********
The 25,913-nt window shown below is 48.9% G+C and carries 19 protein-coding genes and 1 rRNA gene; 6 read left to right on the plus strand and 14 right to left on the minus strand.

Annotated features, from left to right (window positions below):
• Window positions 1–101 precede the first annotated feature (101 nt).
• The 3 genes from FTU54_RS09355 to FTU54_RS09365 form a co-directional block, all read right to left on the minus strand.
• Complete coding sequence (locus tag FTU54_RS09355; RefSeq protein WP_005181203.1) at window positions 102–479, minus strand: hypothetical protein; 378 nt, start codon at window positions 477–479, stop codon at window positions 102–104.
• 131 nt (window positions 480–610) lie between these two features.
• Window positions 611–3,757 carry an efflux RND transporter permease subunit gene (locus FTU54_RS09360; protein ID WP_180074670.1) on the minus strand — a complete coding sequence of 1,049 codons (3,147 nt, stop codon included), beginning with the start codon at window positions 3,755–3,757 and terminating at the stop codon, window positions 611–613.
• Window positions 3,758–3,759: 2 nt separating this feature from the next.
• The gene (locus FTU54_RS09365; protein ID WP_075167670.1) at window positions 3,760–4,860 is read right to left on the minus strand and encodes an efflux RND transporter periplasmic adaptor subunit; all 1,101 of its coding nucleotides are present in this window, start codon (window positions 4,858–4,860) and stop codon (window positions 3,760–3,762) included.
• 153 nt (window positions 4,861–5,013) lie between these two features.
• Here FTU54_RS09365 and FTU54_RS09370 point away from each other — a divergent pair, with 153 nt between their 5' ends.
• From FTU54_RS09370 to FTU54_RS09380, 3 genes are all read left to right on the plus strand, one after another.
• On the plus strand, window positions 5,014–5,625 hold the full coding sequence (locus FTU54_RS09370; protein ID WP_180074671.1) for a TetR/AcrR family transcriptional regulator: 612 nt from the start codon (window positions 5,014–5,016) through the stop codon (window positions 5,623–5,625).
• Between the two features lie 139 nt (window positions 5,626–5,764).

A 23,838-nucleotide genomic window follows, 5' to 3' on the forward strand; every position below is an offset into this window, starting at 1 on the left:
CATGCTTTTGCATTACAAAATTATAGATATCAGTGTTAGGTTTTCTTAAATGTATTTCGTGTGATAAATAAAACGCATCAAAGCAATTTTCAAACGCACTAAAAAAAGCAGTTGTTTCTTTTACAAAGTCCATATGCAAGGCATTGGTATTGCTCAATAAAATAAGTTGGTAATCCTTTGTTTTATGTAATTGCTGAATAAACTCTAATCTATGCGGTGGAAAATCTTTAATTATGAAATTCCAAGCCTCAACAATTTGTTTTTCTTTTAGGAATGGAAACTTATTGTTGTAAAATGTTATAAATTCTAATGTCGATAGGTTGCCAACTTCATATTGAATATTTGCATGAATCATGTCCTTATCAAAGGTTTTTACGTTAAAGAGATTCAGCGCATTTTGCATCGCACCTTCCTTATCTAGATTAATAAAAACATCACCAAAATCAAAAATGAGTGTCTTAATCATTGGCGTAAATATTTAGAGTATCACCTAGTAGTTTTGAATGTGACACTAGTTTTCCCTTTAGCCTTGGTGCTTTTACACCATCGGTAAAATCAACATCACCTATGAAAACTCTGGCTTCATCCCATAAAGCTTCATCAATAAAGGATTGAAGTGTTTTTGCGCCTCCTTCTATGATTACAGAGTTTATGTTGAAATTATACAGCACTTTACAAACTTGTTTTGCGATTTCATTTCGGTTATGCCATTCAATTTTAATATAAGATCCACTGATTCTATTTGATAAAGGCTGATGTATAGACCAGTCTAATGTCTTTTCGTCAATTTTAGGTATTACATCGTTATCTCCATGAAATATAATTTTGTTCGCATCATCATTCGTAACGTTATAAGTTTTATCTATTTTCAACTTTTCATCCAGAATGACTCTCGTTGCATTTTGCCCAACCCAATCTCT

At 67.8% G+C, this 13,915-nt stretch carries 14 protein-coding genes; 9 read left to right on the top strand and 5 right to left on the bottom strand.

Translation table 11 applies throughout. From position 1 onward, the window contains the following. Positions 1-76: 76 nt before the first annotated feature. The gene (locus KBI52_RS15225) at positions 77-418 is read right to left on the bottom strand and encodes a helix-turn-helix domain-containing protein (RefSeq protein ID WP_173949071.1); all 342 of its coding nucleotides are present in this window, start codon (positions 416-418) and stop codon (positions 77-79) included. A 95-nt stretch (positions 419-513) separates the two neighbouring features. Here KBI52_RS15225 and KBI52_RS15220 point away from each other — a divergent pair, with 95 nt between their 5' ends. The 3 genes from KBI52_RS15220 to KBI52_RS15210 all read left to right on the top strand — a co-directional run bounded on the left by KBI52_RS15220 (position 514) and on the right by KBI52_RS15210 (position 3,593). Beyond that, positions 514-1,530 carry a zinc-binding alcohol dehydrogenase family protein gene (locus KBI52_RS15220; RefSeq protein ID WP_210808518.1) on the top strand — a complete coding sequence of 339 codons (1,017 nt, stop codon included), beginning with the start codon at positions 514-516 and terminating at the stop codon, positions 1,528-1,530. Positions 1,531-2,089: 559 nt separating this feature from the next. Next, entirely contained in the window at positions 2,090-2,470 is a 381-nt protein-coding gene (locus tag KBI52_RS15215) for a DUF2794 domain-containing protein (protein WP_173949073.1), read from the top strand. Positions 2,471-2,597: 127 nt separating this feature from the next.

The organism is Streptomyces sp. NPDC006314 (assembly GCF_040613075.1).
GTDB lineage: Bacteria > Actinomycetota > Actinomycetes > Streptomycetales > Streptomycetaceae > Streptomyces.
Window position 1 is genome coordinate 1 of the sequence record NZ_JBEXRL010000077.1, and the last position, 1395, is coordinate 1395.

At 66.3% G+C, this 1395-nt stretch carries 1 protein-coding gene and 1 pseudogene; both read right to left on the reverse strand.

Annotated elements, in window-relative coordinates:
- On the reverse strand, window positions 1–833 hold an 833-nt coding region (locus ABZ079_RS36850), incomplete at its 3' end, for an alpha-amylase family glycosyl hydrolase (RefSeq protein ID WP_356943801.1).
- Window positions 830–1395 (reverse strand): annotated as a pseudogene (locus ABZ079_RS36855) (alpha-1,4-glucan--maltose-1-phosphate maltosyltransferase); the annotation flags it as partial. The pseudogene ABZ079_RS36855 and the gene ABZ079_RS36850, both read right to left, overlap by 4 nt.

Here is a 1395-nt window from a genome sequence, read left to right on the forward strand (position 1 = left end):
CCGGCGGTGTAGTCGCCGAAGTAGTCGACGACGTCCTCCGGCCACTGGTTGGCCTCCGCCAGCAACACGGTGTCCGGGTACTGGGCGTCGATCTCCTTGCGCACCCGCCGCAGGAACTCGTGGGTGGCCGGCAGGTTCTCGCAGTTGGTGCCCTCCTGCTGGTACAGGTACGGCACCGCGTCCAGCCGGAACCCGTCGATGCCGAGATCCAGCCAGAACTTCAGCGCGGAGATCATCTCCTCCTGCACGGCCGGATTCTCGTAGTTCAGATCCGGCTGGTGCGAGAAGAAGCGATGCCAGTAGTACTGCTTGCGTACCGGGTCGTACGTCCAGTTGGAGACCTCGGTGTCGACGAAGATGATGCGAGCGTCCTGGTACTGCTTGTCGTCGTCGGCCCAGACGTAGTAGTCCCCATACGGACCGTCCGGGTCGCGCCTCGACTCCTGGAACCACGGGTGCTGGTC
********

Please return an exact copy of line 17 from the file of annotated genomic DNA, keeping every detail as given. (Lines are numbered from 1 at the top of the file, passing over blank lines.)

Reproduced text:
At 67.8% G+C, this 13,915-nt stretch carries 14 protein-coding genes; 9 read left to right on the top strand and 5 right to left on the bottom strand.